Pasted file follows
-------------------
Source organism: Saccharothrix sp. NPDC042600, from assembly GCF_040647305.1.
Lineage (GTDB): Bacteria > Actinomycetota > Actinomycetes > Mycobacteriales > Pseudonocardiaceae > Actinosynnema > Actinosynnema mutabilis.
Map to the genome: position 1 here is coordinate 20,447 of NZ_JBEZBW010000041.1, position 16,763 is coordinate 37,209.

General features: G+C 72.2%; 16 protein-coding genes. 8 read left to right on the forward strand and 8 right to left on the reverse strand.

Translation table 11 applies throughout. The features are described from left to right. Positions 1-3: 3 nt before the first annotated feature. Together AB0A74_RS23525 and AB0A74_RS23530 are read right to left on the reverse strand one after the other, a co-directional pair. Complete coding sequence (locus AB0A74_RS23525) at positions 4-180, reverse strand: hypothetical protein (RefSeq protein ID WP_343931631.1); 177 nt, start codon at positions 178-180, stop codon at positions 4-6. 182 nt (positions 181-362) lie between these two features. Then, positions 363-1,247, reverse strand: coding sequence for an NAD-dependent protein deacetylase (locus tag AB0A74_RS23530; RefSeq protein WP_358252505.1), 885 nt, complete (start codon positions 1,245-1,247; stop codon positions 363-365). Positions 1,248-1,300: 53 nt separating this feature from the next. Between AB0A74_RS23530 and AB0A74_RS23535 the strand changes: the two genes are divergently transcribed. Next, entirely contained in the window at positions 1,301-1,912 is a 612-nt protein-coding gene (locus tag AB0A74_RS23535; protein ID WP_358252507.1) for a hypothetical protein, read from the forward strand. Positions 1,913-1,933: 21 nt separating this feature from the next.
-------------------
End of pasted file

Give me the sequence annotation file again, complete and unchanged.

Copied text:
Source organism: Saccharothrix sp. NPDC042600, from assembly GCF_040647305.1.
Lineage (GTDB): Bacteria > Actinomycetota > Actinomycetes > Mycobacteriales > Pseudonocardiaceae > Actinosynnema > Actinosynnema mutabilis.
Map to the genome: position 1 here is coordinate 20,447 of NZ_JBEZBW010000041.1, position 16,763 is coordinate 37,209.

General features: G+C 72.2%; 16 protein-coding genes. 8 read left to right on the forward strand and 8 right to left on the reverse strand.

Translation table 11 applies throughout. The features are described from left to right. Positions 1-3: 3 nt before the first annotated feature. Together AB0A74_RS23525 and AB0A74_RS23530 are read right to left on the reverse strand one after the other, a co-directional pair. Complete coding sequence (locus AB0A74_RS23525) at positions 4-180, reverse strand: hypothetical protein (RefSeq protein ID WP_343931631.1); 177 nt, start codon at positions 178-180, stop codon at positions 4-6. 182 nt (positions 181-362) lie between these two features. Then, positions 363-1,247, reverse strand: coding sequence for an NAD-dependent protein deacetylase (locus tag AB0A74_RS23530; RefSeq protein WP_358252505.1), 885 nt, complete (start codon positions 1,245-1,247; stop codon positions 363-365). Positions 1,248-1,300: 53 nt separating this feature from the next. Between AB0A74_RS23530 and AB0A74_RS23535 the strand changes: the two genes are divergently transcribed. Next, entirely contained in the window at positions 1,301-1,912 is a 612-nt protein-coding gene (locus tag AB0A74_RS23535; protein ID WP_358252507.1) for a hypothetical protein, read from the forward strand. Positions 1,913-1,933: 21 nt separating this feature from the next.